COLUMBUS, Ohio — Two Mahoning Valley lawmakers are trying to help Lordstown Motors, the electric vehicle startup, bypass Ohio’s dealership rules and sell its electric pickup trucks directly to its customers.
Company officials said selling direct to customers will allow them to be more efficient as they try to begin large-scale production later this year. The company, manufacturing on the site of the former General Motors assembly plant near Youngstown, has hired 500 workers, and hopes to begin filling orders this fall.
During a Statehouse news conference with company officials Wednesday, State Rep. Mike Loychik and state Sen. Michael Rulli said they plan to introduce their bill in the next week or two. They’re trying to re-brand their manufacturing heavy region, which has been declining economically since the 1970s, as “Voltage Valley.”
“What’s good for Lordstown Motors is good for Ohio,” said Rulli, a Republican from Salem in Columbiana County. Loychik, a Republican, is from Warren.
The attempt to create a carve-out for Lordstown Motors will set up a fight with the Ohio Auto Dealers Association, which unsuccessfully tried to block Tesla, the electric-vehicle manufacturer, from doing the same thing last decade. Settling a lawsuit from the dealers association, Ohio lawmakers in 2014 granted Tesla permission to operate three stores in Ohio, while specifying the carve-out applied to no other companies.
Zach Doran, executive director of the auto dealers association, said auto manufacturers with a major presence in Ohio, including Honda, Ford and Chrysler, are all pursuing electric vehicles while working within the dealership system.
“Lordstown Motors, after deciding to build in Ohio and receiving state tax credits to do so, now seeks an exemption to the law governing the sale of new vehicles,” Doran said. “Lordstown Motors is a welcome development in Ohio’s rich history of automotive research, innovation and production. Like other manufacturers, the new company will enjoy great success operating within the scope of Ohio’s current law.”
Auto dealers say they create competition that drives sales prices down while offering customers an easy opportunity to service their vehicles. Dealerships make much of their money from maintaining and repairing the cars that they sell.
But Lordstown officials say they have a different business model that aims to sell fleets of their trucks not to individuals, but as fleets to commercial customers, including governments and large companies. The company’s plan is to train their customers’ technicians to service the trucks, which they say should break less frequently than traditional vehicles with internal combustion engines because they have fewer parts.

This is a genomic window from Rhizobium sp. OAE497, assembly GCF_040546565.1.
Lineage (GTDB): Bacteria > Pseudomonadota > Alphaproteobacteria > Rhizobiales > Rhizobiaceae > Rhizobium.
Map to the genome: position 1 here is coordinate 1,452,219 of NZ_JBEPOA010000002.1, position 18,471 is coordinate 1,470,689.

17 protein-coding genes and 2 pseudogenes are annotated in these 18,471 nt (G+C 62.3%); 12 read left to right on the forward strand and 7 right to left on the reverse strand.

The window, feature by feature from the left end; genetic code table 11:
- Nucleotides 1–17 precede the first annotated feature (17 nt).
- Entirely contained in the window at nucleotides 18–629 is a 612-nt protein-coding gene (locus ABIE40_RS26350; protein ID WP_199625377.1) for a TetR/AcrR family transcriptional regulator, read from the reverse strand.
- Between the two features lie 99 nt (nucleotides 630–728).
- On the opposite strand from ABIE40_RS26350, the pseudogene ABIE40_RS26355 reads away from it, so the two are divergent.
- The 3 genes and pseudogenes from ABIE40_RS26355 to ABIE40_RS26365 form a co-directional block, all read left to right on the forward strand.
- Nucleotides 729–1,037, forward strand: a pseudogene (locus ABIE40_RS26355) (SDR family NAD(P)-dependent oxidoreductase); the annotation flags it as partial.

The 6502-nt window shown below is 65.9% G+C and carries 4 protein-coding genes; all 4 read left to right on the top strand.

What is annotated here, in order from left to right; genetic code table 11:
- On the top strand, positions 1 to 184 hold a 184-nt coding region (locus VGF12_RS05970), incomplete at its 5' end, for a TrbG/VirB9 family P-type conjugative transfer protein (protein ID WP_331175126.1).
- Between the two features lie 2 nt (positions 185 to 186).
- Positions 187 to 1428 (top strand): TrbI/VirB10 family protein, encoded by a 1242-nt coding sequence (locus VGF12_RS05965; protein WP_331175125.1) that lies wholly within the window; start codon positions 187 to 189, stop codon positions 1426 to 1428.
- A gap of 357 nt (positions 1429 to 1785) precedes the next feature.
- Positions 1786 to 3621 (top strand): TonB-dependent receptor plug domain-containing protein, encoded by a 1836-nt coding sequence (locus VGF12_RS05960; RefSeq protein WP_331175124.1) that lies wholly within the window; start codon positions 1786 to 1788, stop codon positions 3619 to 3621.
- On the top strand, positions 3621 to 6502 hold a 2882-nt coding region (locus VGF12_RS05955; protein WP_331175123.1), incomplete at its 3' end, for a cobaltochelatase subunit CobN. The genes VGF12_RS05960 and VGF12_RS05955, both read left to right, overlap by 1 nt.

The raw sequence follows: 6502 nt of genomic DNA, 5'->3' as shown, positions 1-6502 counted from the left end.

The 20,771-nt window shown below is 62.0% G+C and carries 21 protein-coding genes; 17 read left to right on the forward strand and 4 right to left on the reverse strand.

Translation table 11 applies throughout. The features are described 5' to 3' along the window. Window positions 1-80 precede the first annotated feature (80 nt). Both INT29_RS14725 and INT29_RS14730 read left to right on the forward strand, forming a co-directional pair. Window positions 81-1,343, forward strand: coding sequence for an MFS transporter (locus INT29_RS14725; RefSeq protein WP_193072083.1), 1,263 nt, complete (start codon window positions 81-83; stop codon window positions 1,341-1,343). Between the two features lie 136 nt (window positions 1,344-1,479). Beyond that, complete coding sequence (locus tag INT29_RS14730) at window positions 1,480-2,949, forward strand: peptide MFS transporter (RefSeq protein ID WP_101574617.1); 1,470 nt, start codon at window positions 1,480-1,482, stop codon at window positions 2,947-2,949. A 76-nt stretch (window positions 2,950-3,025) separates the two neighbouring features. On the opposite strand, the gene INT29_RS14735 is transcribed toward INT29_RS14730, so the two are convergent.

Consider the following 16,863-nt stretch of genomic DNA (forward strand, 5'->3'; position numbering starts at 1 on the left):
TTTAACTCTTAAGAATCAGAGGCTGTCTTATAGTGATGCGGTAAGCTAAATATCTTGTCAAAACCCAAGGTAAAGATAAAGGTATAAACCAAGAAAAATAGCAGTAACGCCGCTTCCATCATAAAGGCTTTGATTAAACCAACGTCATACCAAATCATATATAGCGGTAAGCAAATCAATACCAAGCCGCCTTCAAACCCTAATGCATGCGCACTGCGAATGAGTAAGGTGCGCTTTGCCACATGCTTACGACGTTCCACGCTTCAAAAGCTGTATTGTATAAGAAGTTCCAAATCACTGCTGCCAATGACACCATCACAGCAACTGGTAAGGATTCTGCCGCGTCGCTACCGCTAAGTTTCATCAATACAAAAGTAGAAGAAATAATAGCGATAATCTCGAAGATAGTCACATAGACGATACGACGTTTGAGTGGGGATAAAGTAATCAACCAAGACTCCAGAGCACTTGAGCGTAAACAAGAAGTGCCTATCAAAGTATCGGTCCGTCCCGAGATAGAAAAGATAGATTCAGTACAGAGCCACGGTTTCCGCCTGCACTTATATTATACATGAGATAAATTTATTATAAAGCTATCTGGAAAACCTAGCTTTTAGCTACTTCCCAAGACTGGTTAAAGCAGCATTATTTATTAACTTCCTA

Lordstown has said it has 100,000 pre-orders for fleet vehicles, and doesn’t plan to try to sell to individual customers for at least two years while they try to work through their order list. The company is trying to be the first to offer a fully-electric pickup truck, trying to beat Tesla and most major traditional car manufacturers to the market. Setting up a network of third-party sellers would be more expensive and take longer, company officials said.
“We need the flexibility and the ability to sell directly to our consumers,” Chris Kerzich, Lordstown Motors’ top in-house lobbyist, said Wednesday.
Lordstown Motors was founded in November 2019, after buying the shuttered General Motors assembly plant in Lordstown, in Trumbull County. Workhorse Group, a Cincinnati electric-vehicle firm, owns a minority stake in the company and one of its founders, Steve Burns, is now Lordstown Motors’ CEO.
The fledgling company has enjoyed an unusually high political profile, given media attention paid to the Mahoning Valley’s role in helping elect Donald Trump as president, and the resulting political interest the former president took in fate of the area. The company showed off its Endurance pickup truck prototype at a White House event last September, the night before Cleveland hosted the first presidential debate.
Thousands of former GM workers lost their jobs when the plant closed.
In June 2019, the same month his 22-year-old grandson was hired at the company for what quickly turned into a full-time lobbying job, Gov. Mike DeWine touted Lordstown Motors as the future of the industry.
Lordstown Motors became a publicly traded company in October, capitalizing on recently increased investor interest in electric-vehicle companies. In December, the company was approved for state tax credits worth an estimated $20 million in exchange for a promise to hire 1,570 full-time workers and generate $91 million in new annual payroll by the end of 2025.
Mahoning Valley lawmakers have taken other steps to try to encourage the manufacturing of batteries and electric vehicles in the region. Rulli introduced a bill last month that if passed, would offer state grants to help cover the costs of installing electric-vehicle charging stations.